The FCC voted to reboot and modernize the Universal Service Fund's Lifeline program by adding broadband service to the mix and having a third party establish eligibility for the program, which is intended to provide discounted telecom services to low-income consumers. The vote was 3-2, with Republican Commissioners Ajit Pai and Michael O'Rielly dissenting.
Sprint decided to end its practice of slowing down the data speeds of its heaviest mobile data users after the FCC's net neutrality rules went into effect last Friday. The decision is one of the first concrete impacts of the rules, which apply to wireless networks and bar data throttling except in cases of "reasonable network management."
Some big names came together at a Washington, D.C., event this week to voice their concerns about Globalstar's proposed terrestrial lower power service (TLPS). Among them: Google, Microsoft, the Wi-Fi Alliance, the Wireless Internet Service Providers Association (WISPA) and the National Cable & Telecommunications Association (NCTA).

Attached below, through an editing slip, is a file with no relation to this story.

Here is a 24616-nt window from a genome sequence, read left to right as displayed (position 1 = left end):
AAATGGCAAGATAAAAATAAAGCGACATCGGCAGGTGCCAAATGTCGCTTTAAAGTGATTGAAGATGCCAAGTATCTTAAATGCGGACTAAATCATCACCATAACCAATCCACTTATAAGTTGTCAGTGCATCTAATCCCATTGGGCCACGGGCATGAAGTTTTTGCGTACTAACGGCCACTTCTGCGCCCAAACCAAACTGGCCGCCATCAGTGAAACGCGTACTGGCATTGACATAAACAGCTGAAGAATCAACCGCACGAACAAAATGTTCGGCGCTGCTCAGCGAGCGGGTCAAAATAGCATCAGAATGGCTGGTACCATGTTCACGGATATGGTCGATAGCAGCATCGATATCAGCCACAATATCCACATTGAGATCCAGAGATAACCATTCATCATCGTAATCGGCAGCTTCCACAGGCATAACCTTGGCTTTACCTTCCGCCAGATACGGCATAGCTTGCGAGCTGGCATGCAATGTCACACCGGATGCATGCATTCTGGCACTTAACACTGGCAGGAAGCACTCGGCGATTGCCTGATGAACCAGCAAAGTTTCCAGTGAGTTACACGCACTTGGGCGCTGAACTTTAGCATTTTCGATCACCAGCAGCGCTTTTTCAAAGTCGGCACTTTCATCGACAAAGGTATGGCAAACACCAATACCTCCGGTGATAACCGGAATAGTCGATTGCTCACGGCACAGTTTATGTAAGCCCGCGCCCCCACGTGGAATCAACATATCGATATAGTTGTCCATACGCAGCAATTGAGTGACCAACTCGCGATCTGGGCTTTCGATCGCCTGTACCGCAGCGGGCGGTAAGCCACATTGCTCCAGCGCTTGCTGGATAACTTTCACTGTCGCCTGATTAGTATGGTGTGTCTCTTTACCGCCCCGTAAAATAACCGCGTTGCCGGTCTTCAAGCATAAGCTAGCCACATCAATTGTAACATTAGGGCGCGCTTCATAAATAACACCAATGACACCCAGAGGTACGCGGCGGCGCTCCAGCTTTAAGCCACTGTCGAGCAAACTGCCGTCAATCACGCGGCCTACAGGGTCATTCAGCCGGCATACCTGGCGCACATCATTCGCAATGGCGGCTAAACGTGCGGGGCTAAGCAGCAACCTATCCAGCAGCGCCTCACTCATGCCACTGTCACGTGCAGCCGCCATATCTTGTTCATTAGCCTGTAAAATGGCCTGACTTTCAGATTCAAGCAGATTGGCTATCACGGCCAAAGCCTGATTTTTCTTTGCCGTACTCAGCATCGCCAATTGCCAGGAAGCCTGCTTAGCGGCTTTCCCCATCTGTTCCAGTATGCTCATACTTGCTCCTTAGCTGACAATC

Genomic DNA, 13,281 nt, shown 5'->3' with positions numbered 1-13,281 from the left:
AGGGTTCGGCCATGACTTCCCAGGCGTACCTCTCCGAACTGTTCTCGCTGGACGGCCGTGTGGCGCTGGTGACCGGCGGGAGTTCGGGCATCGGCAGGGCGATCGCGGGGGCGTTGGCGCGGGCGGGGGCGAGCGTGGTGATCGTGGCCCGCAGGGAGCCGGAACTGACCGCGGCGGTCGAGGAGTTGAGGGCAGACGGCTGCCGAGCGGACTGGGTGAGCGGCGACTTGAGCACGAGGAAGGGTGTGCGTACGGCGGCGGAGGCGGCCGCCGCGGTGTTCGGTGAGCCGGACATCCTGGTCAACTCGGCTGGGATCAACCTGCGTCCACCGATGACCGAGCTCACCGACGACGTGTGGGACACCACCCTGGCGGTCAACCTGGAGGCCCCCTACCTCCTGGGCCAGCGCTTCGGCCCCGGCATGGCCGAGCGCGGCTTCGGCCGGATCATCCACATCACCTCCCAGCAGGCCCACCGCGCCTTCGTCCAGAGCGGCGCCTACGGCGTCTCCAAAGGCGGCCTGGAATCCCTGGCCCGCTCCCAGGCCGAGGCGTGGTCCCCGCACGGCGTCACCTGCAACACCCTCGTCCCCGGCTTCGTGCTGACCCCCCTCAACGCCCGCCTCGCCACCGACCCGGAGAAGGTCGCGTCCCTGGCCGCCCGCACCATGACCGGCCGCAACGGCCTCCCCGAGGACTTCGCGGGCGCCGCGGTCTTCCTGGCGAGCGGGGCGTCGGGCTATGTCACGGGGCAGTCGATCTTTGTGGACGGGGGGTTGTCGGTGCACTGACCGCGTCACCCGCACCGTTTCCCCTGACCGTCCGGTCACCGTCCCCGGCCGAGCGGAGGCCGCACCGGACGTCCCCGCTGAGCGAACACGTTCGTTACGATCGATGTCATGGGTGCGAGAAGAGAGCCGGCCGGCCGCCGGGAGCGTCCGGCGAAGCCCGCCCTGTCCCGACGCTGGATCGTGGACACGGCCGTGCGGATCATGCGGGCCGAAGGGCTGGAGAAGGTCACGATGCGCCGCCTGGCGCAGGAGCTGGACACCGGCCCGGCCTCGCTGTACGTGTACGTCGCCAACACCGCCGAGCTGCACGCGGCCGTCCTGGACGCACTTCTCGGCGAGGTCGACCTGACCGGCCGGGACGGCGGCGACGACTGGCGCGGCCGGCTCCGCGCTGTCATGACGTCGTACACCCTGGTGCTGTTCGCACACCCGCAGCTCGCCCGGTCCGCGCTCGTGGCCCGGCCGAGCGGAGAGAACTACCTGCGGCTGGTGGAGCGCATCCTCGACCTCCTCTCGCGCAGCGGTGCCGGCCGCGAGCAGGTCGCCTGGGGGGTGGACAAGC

The FCC is proposing to fine AT&T Mobility $100 million for not being transparent enough with its grandfathered unlimited data plan customers about how and when their speeds would be reduced if they use too much data. The fine is the largest the FCC has ever proposed.
Time Warner Cable has been targeted for the first complaint under the FCC's new net neutrality rules, which just took effect on June 12.
One of the potential drawbacks of the FCC's new neutrality rules is that cable MSOs could see the cost of pole attachment rates rise.
A group of 35 mayors and city officials from various states have sent a letter to the FCC asking the regulator to create a uniform and accessible reporting structure on service provider broadband performance.
With FCC net neutrality rules now in effect, pole attachment rates could be on the rise for cable companies, according to industry observers. Pole attachment rates traditionally are higher for telecom companies and now that cable companies are also being classified as telecommunications providers under Title II of the FCC's Open Internet Order, which went into effect Jan. 12, it's likely they will see their rates increase.
Too much regulation can be a bad thing, but statistics show that tower safety in the U.S. has a long way to go. Statistics from Thomas P. Fuller, safety program director of the Health Sciences Department at Illinois State University, bear this out.
Frontier has agreed to accept $283 million in annual Connect America Fund (CAF) Phase II support from the FCC that it says will enable it to build out broadband service to over 650,000 rural locations that it could not economically reach before.